This leads me to another interesting new feature, and that is the ability to make friends with your team members. If you decide to chat with or go on a mission with certain people such as Mina, Christa, or Armin, their friendship level increases.


Once the bar reaches its maximum amount, you are able to deepen your friendship with that person, thus improving their effectiveness in battle with new skills (like having them use less fuel).

They also begin to treat you differently around town. Some of them gave me a cute nickname while others came to me for counsel, with special cutscenes thrown in as a benefit. It all adds a nice degree of dimension to the story while giving me a good reason to change up my crew to maximize our capabilities out in the field. This is crucial when the difficulty spikes later on in the game.

Let’s talk about the visuals for a second. I am covering the PC version of Attack On Titan 2, and while Koei Tecmo is typically known for producing rather poor PC ports of their titles, here it felt more than serviceable. You get your typical options between full screen, borderless window, and window mode.

There are also options on whether to turn video playback on or off, adjust the audio settings, V-Sync (have it on since there is screen tearing aplenty), and a wealth of graphical settings to adjust such as textures and shadows. While you won’t be able to get down into the granularity like other games provide (most of the settings are simply an On/Off toggle), you can go all the way up to a 4K resolution if you so desire.

The biggest problem I faced with this is that there is no easy way to change the graphical settings in the game, which can be important if you’re dealing with PC performance issues. You will need to go back to the main menu in order to do so.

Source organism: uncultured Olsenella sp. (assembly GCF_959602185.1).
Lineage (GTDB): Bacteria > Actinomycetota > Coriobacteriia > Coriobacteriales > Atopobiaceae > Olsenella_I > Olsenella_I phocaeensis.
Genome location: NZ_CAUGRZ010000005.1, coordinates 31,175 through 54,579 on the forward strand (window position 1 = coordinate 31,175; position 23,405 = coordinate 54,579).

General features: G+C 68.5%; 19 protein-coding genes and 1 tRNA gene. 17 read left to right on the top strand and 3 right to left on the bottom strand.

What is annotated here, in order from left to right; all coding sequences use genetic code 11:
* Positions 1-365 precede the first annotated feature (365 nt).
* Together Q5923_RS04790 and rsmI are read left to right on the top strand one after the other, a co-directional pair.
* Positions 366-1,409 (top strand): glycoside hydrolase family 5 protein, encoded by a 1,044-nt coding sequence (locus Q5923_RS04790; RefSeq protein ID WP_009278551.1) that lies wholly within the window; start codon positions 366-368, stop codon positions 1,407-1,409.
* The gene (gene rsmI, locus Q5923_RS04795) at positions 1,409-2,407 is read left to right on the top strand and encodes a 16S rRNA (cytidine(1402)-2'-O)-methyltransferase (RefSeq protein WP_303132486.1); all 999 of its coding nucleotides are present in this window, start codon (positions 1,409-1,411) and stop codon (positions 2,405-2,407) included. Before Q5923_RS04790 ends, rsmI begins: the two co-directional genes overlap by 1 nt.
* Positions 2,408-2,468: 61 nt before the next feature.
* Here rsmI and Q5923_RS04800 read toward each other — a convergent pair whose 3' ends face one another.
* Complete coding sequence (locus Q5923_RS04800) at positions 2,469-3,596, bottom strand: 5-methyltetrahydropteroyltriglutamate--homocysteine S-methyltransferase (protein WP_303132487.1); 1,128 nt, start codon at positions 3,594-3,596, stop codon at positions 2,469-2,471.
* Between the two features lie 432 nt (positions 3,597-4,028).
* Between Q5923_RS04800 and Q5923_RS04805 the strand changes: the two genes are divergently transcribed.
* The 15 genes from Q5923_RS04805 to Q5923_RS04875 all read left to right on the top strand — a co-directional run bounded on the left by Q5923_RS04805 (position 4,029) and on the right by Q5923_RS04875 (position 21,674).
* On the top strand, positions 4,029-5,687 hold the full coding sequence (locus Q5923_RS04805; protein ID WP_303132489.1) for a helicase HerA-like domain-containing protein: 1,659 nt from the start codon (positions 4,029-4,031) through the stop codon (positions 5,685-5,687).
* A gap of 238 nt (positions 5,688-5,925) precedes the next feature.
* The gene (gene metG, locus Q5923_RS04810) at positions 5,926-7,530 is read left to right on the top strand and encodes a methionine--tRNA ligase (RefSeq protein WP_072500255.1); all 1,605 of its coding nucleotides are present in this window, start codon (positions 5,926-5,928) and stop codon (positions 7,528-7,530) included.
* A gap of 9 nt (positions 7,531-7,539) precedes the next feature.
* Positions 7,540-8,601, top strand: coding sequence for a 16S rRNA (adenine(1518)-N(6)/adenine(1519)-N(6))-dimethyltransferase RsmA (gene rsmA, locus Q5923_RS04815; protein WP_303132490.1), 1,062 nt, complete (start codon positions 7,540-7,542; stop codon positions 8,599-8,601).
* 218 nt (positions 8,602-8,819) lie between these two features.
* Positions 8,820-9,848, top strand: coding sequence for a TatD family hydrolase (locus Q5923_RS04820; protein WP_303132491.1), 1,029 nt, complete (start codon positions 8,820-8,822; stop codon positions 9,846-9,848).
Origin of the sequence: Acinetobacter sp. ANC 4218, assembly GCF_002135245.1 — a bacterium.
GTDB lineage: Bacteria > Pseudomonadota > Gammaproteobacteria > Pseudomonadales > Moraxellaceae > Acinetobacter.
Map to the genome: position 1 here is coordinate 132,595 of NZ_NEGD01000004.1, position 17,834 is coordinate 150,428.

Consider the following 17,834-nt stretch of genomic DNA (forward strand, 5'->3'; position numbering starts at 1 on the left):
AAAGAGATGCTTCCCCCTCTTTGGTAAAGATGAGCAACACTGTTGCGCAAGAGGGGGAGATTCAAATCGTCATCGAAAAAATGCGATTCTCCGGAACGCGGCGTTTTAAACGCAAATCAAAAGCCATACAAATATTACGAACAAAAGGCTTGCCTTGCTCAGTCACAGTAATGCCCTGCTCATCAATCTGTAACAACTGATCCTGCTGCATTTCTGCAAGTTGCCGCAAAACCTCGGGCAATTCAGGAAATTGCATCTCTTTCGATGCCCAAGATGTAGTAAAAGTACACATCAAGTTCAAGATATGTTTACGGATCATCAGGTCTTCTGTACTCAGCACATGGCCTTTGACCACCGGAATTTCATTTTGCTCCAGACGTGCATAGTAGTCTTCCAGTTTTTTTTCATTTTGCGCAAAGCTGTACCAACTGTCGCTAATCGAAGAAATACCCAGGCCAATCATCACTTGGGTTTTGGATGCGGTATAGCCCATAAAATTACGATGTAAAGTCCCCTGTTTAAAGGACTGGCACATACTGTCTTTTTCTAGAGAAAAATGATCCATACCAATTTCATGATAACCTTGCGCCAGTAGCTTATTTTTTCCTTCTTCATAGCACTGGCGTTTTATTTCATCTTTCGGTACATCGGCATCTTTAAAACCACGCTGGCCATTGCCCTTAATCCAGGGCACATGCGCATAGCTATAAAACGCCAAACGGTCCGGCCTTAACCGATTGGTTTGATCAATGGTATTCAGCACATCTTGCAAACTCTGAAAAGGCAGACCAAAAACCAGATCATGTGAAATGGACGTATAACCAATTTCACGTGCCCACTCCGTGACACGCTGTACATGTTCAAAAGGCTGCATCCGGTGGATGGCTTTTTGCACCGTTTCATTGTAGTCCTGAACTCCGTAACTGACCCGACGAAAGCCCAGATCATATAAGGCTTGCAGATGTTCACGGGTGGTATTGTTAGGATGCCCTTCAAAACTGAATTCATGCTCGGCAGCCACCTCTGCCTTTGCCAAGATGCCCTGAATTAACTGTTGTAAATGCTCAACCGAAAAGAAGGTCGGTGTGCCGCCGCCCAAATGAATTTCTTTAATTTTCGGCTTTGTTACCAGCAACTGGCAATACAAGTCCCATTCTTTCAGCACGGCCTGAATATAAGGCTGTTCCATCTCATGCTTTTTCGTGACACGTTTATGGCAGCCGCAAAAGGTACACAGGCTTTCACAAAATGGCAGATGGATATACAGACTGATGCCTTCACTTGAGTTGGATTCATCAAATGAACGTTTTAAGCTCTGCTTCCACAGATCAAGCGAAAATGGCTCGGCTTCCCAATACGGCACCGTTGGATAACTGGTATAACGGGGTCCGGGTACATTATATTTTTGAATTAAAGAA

Even that isn’t always a simple task as you first have to return to camp if you’re on a mission before quitting all the way out - a pet peeve of mine.

Although you shouldn’t expect anything mind-blowing, the sequel has experienced a nice graphical bump that brings a better level of sharpness to the visuals. On a related note, I can’t fully speak for the performance due to my aging rig, but for what it’s worth, I never really ran into any serious framerate issues unless things got busy on the screen.

The same goes for the sound design. Each main cast member is voiced by their original voice actor, and they all do a serviceable job portraying their roles here. Nothing surprising considering how well the last game got this part right.

Much like the preceding Attack On Titan game, you would do yourself a favor by catching up on the anime before playing this game. Thankfully, the story revisits many of the introductory events to deliver proper context. Also, since you’re playing a created character, you’re going through your own tale (even if you still play second fiddle to Eren and crew’s journey).

Despite all my qualms with some of the design decisions, Attack On Titan 2 is still a hell of a lot of fun to play. While most of the game is retreading old territory, I appreciated seeing things through another pair of eyes. And when you’re done with the single-player campaign, online multiplayer is available to boost the replayability factor.

That energetic feeling in the first game of swinging around buildings and taking out Titans with a well-placed strike is still incredibly satisfying. Complemented by a solid PC port, and you have yet another highly entertaining licensed product by Omega Force well worth checking out. This is how a sequel should be treated.